FreedomWorks’ Bill of the Month for May 2020, the VITAL Act, S. 3512

FreedomWorks is proud to announce that our bill of the month for May 2020 is the Verified Innovative Testing in American Laboratories (VITAL) Act, S. 3512. The bill, introduced by Sen. Rand Paul (R-Ky.) and cosponsored by Sen. Ted Cruz (R-Texas), clarifies that the Food and Drug Administration (FDA) has no regulatory authority over lab-developed testing procedures, during a public health emergency or at any other time.

Senator Paul, the lead sponsor, is also a medical professional who has spent years in this line of work. He first did general surgery training and worked in an emergency room for several years before specializing as an eye surgeon. He is still fully licensed today. Few elected officials know more about what we’re dealing with in this time of public health crisis than he.

It has been well documented how federal regulations have hindered the response to the coronavirus here in America. The Center for Disease Control (CDC) prevented the conducting of tests unless researchers were approved by the FDA to do so. The FDA says they cannot do so until their lab is approved as a clinical testing facility by the Centers for Medicare and Medicaid Services (CMS), a division of the Department of Health and Human Services (HHS).

To put that into perspective, almost two months before coronavirus became a bigger issue within the United States, four layers of bureaucracy were teaming up to prevent tests that would have improved disease detection and prevention. Now, here we sit later, dealing with the consequences.

Under the national emergency guidelines, the government required all would-be testers to receive an emergency use authorization (EUA) from the FDA. This is a remarkably counter-productive thing to do in the midst of a pandemic. The VITAL Act clarifies that the Public Health Service Act, not the Federal Food, Drug, and Cosmetic Act, governs all aspects of laboratory-developed testing procedures.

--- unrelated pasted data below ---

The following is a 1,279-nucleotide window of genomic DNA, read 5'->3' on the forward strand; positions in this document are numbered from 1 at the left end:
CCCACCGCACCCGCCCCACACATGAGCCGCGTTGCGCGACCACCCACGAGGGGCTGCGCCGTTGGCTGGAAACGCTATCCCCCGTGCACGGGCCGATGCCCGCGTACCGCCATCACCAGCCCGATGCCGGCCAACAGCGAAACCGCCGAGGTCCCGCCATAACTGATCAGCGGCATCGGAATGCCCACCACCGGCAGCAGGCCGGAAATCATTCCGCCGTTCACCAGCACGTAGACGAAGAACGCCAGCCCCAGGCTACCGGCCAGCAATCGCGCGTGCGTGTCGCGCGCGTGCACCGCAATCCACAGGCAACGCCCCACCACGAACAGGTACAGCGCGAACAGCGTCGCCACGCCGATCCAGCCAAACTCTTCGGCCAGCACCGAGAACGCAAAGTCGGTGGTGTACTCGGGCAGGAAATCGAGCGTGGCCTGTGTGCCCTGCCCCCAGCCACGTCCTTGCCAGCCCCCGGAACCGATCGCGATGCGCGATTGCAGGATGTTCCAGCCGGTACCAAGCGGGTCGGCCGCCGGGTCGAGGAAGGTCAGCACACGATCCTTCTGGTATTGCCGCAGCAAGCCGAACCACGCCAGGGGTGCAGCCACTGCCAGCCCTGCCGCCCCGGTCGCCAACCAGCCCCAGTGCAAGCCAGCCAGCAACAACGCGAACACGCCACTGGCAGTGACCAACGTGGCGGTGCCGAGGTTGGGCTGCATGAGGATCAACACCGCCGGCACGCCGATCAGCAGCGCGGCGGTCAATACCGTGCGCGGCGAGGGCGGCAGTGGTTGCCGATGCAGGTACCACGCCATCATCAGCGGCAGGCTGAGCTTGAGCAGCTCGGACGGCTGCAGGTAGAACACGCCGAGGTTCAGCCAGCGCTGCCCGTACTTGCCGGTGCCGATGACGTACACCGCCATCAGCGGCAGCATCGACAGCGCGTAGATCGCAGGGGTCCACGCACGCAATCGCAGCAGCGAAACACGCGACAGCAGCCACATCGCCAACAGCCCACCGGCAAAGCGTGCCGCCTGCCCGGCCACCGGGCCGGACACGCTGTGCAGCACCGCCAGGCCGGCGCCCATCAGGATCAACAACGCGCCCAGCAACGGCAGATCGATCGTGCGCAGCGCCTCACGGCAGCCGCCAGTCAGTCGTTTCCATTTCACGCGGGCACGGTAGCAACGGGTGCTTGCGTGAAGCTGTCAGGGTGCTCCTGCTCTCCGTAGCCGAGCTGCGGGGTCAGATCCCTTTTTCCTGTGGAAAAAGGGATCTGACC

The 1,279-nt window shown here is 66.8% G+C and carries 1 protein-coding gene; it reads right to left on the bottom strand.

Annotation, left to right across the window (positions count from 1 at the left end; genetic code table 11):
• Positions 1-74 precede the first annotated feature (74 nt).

The Public Health Service Act establishes the government’s quarantine authority, which it vests to the HHS, not the FDA. It has since the 1940s. Nowhere in it does it expand FDA’s authority to govern testing, which has never been its prerogative. This is just common sense. When our nation’s healthcare resources are being stretched thin, we should make it easier for people to develop tests and treatments, not erecting more regulatory barriers.

The bill also requires that the Centers for Medicare and Medicaid Services (CMS) and the Secretary of Health and Human Services (HHS) update guidelines, rules, and procedures surrounding testing. It also allows for public input on any updates. Far too much of our nation is governed by outdated rules and restrictions that cost our economy heavily and, in this instance, potentially threaten American lives. It is important that our leaders in this space be willing to re-evaluate existing protocols in a timely fashion.

There are still provisions within the bill that ensure the tests are done accurately, with regard for patient safety, and are monitored for quality assurance. Any doomsday predictions to the contrary are baseless. What this bill does do, on the other hand, is ensure that oversight of lab tests does not limit patient access, impede innovation, constrain flexibility, or limit the sustainability of tests.

During pandemics and other periods where our healthcare system is over-burdened. According to the bill sponsors, the act preserves the ability of the laboratory community to provide surge capacity in public health emergencies, including biological, chemical, radiological, and nuclear threats, infectious disease outbreaks.

In a time where public policy makers are either seriously over-reacting to the coronavirus outbreak, or underestimating the harm that our regulatory state is doing, this is a refreshingly level-headed serious examination of what needs to be done. That is why we are proud to name the VITAL Act as our bill of the month for May 2020.